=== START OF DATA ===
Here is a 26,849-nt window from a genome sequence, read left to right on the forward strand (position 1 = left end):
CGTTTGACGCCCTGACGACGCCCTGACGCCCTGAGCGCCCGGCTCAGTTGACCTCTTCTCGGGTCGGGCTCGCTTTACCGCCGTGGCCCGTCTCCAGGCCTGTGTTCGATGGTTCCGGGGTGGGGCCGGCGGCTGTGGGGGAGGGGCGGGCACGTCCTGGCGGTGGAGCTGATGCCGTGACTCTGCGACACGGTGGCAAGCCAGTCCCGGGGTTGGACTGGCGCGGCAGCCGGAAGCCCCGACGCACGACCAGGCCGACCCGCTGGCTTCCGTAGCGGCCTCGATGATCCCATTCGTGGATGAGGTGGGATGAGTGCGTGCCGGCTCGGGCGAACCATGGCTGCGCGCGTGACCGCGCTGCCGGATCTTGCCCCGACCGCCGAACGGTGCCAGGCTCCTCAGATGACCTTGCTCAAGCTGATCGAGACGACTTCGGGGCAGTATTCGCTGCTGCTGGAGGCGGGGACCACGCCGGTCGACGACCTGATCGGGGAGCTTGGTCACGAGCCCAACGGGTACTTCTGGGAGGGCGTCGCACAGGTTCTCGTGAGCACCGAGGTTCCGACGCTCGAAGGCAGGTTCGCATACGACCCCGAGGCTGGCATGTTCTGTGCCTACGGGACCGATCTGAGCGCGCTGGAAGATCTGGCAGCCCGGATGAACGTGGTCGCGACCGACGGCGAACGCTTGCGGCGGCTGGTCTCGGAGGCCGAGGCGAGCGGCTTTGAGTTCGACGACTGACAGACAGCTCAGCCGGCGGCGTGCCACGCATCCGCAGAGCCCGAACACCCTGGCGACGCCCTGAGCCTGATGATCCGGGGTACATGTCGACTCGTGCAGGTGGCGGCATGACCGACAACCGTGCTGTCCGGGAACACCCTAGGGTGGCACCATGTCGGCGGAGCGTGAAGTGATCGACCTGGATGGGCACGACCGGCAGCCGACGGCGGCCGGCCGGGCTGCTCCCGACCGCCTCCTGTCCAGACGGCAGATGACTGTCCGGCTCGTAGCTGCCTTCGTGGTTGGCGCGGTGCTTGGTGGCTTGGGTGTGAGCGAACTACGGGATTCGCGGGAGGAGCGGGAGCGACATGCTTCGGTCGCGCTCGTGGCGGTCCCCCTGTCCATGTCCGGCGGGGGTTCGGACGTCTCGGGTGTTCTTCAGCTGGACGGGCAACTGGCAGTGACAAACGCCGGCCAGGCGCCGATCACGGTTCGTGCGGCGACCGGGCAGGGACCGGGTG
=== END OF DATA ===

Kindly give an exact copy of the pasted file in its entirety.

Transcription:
Here is a 26,849-nt window from a genome sequence, read left to right on the forward strand (position 1 = left end):
CGTTTGACGCCCTGACGACGCCCTGACGCCCTGAGCGCCCGGCTCAGTTGACCTCTTCTCGGGTCGGGCTCGCTTTACCGCCGTGGCCCGTCTCCAGGCCTGTGTTCGATGGTTCCGGGGTGGGGCCGGCGGCTGTGGGGGAGGGGCGGGCACGTCCTGGCGGTGGAGCTGATGCCGTGACTCTGCGACACGGTGGCAAGCCAGTCCCGGGGTTGGACTGGCGCGGCAGCCGGAAGCCCCGACGCACGACCAGGCCGACCCGCTGGCTTCCGTAGCGGCCTCGATGATCCCATTCGTGGATGAGGTGGGATGAGTGCGTGCCGGCTCGGGCGAACCATGGCTGCGCGCGTGACCGCGCTGCCGGATCTTGCCCCGACCGCCGAACGGTGCCAGGCTCCTCAGATGACCTTGCTCAAGCTGATCGAGACGACTTCGGGGCAGTATTCGCTGCTGCTGGAGGCGGGGACCACGCCGGTCGACGACCTGATCGGGGAGCTTGGTCACGAGCCCAACGGGTACTTCTGGGAGGGCGTCGCACAGGTTCTCGTGAGCACCGAGGTTCCGACGCTCGAAGGCAGGTTCGCATACGACCCCGAGGCTGGCATGTTCTGTGCCTACGGGACCGATCTGAGCGCGCTGGAAGATCTGGCAGCCCGGATGAACGTGGTCGCGACCGACGGCGAACGCTTGCGGCGGCTGGTCTCGGAGGCCGAGGCGAGCGGCTTTGAGTTCGACGACTGACAGACAGCTCAGCCGGCGGCGTGCCACGCATCCGCAGAGCCCGAACACCCTGGCGACGCCCTGAGCCTGATGATCCGGGGTACATGTCGACTCGTGCAGGTGGCGGCATGACCGACAACCGTGCTGTCCGGGAACACCCTAGGGTGGCACCATGTCGGCGGAGCGTGAAGTGATCGACCTGGATGGGCACGACCGGCAGCCGACGGCGGCCGGCCGGGCTGCTCCCGACCGCCTCCTGTCCAGACGGCAGATGACTGTCCGGCTCGTAGCTGCCTTCGTGGTTGGCGCGGTGCTTGGTGGCTTGGGTGTGAGCGAACTACGGGATTCGCGGGAGGAGCGGGAGCGACATGCTTCGGTCGCGCTCGTGGCGGTCCCCCTGTCCATGTCCGGCGGGGGTTCGGACGTCTCGGGTGTTCTTCAGCTGGACGGGCAACTGGCAGTGACAAACGCCGGCCAGGCGCCGATCACGGTTCGTGCGGCGACCGGGCAGGGACCGGGTG